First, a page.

Sunday, January 25, 2009

Eliot Spitzer Nails It...

...and I am not talking about his hooker, Ashley Dupree. Spitzer writes:

Although everybody claims to love the market, nobody really likes the rough-and-tumble of competition that produces the essential "creative destruction" of capitalism. At bottom, this abhorrence of competition and change are the common theme that binds together the near death of the American car industry, the collapse of the credit market, the implosion of the housing market, the SEC's disastrous negligence, the Madoff Ponzi scheme, and the other economic catastrophes of recent months.

Consider the examples of the SEC and GM, which would appear to have nothing to do with each other. The traditional critiques of the SEC have been that it was underfunded and didn't have up-to-date laws needed to regulate sophisticated financial transactions in evolving markets. That's not accurate. The SEC is a gargantuan bureaucracy of 3,500 employees and a budget of $900 million—vast compared with the offices that actually did ferret out fraud in the marketplace. And the general investigative powers of the SEC are so broad that it needs no additional statutory power to delve into virtually any market activity that it suspects is improper, fraudulent, or deceptive. After each business scandal (Enron, Wall Street analysts, Madoff …), the SEC claims a need for more money and statutory power, yet those don't help. The SEC has all the money and people and laws it needs. For ideological reasons, it just didn't want to do its job, and on the rare occasions when it did, it didn't know how.

GM's excuses—that its UAW contract and health care costs make it too top heavy to compete—are partially true but ignore a simple reality: These are the self-inflicted wounds of a company that chose a path of least resistance rather than confront the need for dynamism and innovation. GM and its brethren forged a partnership with the UAW that avoided difficult choices on legacy costs, because the world seemed to permit it. Similarly, they opposed meaningful reform in health care. While this approach may have been tolerable in the '50s and '60s, it made no sense over the past 30 years. The auto industry preferred protection to competition. And when it had to compete, it wasn't up to the task...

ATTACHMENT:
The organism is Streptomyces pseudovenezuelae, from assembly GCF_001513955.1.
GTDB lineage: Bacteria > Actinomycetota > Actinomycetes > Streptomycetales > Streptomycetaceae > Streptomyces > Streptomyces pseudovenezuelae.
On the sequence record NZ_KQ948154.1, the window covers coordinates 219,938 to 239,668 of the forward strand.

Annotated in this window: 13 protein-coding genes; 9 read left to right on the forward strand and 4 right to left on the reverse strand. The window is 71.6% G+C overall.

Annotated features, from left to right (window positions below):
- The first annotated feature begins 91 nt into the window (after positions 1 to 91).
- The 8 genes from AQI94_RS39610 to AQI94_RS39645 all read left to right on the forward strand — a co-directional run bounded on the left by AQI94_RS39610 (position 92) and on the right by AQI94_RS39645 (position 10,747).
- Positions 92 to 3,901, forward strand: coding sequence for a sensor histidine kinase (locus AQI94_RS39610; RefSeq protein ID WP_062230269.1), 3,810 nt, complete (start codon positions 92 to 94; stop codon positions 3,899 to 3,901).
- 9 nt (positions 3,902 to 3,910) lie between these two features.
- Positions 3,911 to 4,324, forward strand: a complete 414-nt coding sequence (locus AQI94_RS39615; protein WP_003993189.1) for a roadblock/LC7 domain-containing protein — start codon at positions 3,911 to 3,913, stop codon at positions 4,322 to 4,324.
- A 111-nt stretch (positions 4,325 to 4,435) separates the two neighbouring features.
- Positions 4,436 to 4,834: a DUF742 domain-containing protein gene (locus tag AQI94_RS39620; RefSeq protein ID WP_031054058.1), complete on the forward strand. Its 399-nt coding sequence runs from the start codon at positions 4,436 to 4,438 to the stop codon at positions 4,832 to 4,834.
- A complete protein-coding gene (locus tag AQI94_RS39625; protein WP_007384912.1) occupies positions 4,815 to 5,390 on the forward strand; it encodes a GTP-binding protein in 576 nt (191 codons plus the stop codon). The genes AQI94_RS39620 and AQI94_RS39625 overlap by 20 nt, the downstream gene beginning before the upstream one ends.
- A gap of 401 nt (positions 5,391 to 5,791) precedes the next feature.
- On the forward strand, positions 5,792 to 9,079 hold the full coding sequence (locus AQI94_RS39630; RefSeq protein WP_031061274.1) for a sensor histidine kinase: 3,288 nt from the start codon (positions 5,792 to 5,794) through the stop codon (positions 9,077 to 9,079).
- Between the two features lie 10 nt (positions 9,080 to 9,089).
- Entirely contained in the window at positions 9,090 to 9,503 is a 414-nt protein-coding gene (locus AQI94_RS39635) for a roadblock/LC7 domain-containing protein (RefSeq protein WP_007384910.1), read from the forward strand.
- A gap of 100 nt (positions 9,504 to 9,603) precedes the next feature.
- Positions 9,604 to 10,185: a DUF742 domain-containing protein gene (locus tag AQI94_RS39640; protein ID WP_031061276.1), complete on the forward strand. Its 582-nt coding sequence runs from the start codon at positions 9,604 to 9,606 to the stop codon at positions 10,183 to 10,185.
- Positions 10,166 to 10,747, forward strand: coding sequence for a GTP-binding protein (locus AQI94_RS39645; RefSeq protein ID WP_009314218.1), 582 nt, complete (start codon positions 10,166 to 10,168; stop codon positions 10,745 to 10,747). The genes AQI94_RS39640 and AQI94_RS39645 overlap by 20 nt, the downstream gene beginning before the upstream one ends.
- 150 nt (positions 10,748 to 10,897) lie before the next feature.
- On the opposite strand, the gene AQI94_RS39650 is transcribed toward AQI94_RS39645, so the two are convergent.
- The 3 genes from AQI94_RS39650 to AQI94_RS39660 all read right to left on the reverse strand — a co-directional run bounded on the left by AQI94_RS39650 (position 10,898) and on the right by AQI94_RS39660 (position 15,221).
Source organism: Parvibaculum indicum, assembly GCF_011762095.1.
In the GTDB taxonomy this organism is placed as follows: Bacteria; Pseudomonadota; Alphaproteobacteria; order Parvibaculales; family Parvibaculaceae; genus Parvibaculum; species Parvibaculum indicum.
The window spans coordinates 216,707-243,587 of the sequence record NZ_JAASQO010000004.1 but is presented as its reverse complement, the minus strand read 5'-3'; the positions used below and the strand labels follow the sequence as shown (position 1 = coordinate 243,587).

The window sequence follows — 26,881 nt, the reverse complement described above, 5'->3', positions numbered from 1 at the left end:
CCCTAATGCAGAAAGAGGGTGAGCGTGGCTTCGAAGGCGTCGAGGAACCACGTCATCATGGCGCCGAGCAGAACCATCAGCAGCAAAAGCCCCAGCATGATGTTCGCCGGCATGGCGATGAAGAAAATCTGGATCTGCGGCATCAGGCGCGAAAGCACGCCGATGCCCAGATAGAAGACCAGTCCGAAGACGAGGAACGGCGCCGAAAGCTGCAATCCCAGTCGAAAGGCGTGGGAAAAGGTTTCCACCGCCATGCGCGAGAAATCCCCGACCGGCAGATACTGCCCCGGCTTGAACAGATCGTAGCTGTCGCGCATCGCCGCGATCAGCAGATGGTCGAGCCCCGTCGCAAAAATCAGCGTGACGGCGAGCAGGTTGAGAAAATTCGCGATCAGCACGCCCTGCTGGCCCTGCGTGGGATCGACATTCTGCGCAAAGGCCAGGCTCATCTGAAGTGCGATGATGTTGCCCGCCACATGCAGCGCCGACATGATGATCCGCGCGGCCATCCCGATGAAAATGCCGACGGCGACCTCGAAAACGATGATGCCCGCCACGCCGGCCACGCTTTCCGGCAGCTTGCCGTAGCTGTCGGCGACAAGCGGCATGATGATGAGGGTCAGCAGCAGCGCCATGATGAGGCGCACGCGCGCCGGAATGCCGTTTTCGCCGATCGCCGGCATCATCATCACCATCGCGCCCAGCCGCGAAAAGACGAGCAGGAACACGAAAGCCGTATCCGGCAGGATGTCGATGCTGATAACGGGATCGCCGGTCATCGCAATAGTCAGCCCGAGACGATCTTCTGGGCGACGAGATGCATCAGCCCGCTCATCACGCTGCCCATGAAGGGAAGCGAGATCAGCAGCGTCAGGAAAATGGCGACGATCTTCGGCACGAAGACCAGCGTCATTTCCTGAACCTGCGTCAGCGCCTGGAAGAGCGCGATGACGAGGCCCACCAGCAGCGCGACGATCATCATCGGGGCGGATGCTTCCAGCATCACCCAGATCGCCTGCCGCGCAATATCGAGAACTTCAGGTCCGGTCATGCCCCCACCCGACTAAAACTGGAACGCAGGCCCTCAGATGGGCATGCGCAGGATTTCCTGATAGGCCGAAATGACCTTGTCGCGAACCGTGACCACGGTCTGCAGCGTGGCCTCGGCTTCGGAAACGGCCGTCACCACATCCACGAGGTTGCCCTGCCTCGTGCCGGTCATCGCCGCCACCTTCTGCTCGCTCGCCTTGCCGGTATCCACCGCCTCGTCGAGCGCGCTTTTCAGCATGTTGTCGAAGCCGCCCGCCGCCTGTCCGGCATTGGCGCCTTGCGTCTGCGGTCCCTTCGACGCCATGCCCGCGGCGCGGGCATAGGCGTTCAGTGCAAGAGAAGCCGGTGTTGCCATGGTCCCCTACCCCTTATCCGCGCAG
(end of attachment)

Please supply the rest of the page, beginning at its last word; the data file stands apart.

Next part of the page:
Of course, in the end, Spitzer being Spitzer, can't be faithful to his free market theme and jumps in bed with the whore institutions that don't do honest work:

We must rebuild these two institutions. If we don't infuse them with a culture of change and love of competition, they will fail once again. The SEC should go out and hire some of the young, recently laid-off traders from hedge funds and investment banks. They need work, and better than any group of lawyers or agent-investigators, they know what trading patterns and practices to examine and where to drop subpoenas to find the skeletons. The SEC should welcome the creative tension that results from having state regulators or other federal agencies such as the CFTC on the beat. And GM should use government funding for green technology to truly transform itself: It should build the infrastructure for plug-in technology that will be the next iteration of "gas stations."
Disgusting. The government agencies, the SEC and CFTC, should be abolished. GM should be allowed to sink or swim. That's what free markets are about.The problems at SEC and CFTC are not the personnel at the agencies, but their designated task of controlling markets. As Hayek warned, the evil will always circle such agencies--and not for the good.

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